I am a amateur historian of sorts. There are bits and pieces of history, which tend to drag me off to a curious state of mind. For years and years....I've had this mystery existing in my mind over how the Pilgrims got off the Mayflower and went through a winter season where only forty-seven of the 102 original members survived.
You can do the statistical average.....more than half died over a six-month period. It just simply didn't make sense. If there had been some plague, or some flood, or some nutcase going around killing people....it'd all fall into place and make sense.
Over the past month, I picked up a new book...."Drinking in America: Our Secret History" by Susan Cheever. I admit.....the book will detail more about our drinking habits and history that we may not be too proud of.....but somewhere in the early stage of the book, Cheever goes back to the original crew of Americans....the Pilgrims.
In simplistic fashion, she details what I'd call in management circles....setting someone up to fail.
I came to work for a new boss in December of 1992, who spent fourteen months teaching me the art of setting people up to succeed. It didn't matter if they were people above me or below me.....his philosophy was that I needed think and act upon the situation....ensuring people got information, made informed decisions, that they avoided over-reaction, and that this would all lead to a better atmosphere. I came to believe in his strategy, and until the point of 2013 where I retired from work entirely.....that was my philosophy.
Cheever tells the Pilgrim story from the prospective of setting someone up to absolutely fail.....to the extent that fifty-five valued members of a community will die over a six-month period.
You have the case of religious fanatics (no better word for them), who were charged up on religious chatter, and wanted some dynamic land where they could practice their beliefs with no hindrance from a government. Never once did they question their beliefs or where this might lead. So they made some unwise decisions in the beginning.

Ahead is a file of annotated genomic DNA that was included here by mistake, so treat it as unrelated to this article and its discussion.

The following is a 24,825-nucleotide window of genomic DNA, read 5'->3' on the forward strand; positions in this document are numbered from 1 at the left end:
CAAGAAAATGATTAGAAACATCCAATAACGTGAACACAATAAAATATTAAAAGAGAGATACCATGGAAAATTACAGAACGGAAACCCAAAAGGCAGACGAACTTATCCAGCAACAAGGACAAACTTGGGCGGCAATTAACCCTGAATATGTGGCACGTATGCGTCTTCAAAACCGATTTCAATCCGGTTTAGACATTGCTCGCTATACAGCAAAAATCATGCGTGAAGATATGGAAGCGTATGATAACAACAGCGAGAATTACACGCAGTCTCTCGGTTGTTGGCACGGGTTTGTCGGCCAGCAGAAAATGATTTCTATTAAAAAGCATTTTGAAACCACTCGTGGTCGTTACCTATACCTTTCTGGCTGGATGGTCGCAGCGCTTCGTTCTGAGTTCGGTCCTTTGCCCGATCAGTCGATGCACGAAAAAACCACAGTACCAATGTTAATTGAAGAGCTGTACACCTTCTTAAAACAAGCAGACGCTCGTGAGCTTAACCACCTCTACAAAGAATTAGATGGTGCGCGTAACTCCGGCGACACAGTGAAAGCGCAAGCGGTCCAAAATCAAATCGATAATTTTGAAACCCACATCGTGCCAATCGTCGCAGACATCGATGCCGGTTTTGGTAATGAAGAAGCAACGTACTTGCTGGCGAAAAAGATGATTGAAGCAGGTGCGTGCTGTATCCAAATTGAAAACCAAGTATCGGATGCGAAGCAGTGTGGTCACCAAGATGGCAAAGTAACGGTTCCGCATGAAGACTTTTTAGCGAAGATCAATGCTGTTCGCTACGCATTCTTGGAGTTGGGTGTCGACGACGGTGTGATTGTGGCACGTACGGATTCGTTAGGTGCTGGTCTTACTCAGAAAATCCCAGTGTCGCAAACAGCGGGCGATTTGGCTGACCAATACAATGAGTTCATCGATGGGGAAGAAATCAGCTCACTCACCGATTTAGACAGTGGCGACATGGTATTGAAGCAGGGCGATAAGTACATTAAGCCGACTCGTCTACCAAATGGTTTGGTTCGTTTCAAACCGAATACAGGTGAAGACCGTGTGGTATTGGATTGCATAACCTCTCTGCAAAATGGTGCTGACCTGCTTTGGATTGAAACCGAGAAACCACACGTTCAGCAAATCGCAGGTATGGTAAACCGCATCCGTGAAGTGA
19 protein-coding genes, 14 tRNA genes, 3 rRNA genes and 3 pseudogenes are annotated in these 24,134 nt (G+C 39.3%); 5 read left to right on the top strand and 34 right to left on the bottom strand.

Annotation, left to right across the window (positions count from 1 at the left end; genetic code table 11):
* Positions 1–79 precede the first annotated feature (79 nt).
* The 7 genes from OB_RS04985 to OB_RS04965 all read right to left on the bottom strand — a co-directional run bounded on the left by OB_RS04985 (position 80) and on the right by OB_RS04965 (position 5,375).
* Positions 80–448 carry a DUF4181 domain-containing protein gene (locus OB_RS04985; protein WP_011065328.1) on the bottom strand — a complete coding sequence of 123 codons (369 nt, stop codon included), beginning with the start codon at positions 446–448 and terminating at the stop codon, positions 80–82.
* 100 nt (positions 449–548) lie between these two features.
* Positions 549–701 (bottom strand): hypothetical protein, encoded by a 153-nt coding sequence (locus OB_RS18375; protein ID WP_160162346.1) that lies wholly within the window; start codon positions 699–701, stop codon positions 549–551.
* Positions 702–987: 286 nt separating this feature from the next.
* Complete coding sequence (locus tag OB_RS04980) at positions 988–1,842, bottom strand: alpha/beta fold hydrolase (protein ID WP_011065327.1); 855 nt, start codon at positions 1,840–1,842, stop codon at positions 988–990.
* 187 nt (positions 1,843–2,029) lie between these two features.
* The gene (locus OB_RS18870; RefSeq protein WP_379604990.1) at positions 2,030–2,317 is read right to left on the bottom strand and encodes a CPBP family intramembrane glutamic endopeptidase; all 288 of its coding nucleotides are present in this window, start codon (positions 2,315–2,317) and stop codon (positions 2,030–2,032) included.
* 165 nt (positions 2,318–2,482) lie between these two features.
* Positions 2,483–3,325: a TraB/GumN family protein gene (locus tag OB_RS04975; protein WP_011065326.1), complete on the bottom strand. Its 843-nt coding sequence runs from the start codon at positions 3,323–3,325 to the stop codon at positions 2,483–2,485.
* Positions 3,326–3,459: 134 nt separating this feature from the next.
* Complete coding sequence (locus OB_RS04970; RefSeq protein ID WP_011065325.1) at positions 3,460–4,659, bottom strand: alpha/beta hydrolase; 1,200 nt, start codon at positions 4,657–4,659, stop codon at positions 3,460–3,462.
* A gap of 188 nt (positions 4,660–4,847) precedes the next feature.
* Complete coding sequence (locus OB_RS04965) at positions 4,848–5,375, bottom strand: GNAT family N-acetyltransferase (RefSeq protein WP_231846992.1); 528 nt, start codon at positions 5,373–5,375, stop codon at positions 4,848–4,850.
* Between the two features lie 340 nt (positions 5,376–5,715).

The two ships they hired (oh yeah, there were two to start with)? The Speedwheel would have been drafted into history and have been mentioned millions of times.....except it never made the trip. Cheever tells this side of the story......where the owners of the Speedwheel simply didn't want to make the trip, and wanted to take the money handed over by the religious fanatics. They created episode after episode to ensure that they turned back.
Roughly two months was wasted on the delay tactics of the Speedwell crew. The supplies used up? Never really replaced. So when the Mayflower finally did take off.....it was mid-September. Arriving in early November? They were basically there at the beginning of winter.
Oddly, their charter was for a particular piece of land in Virginia. The Mayflower arrived with limited supplies for their own crew to survive the trip back.....mostly a very limited supply of beer (go figure). So the minute they hit the east coast.....near Plymouth Rock.....roughly 550 miles from the charter location agreed upon by the king....there simply wasn't much discussion. They were going to be dumped off there, period.
The difference of the 550 miles? This would be a curious point that historians ought to jump into and analyze. Milder winters exist there along the south coast of Virginia. Oddly, the Plymouth Rock area had fairly agreeable Indians who didn't threaten the existence of the Pilgrims. South Virginia? That's a totally different area and they might have all been wiped out by spring.
With a meager batch of supplies....they were not set up for success or the harsh winter they faced.
Finally, Cleever gets around to this one odd question that I've always had....the background and skill of the 102 individuals. There aren't accomplished hunters, fisherman or outdoors sort of people. You had some with military experience but that basically means they could handle and gun and fire it......having little relationship with normal hunter skills you'd desire.
These were average people who had one simple core relationship....enthusiasm for religion. If you were rating survivor skills up to a thousand skill-sets.....religion never makes the list.
In various ways, they were set up to fail.....to fail miserably, and to pay for this with their lives.
In some ways, this satisfies the mystery to me of the epic failure of the Pilgrims in that first six months. In another way, it changes my perception of the Pilgrims and their historical impact in America. They were doomed for failure, and there's just not much of a heroic nature to observe. I hate to sound negative.....but it's one of those stories that one might relate to a kid....talking about setting people up for success and why it matters.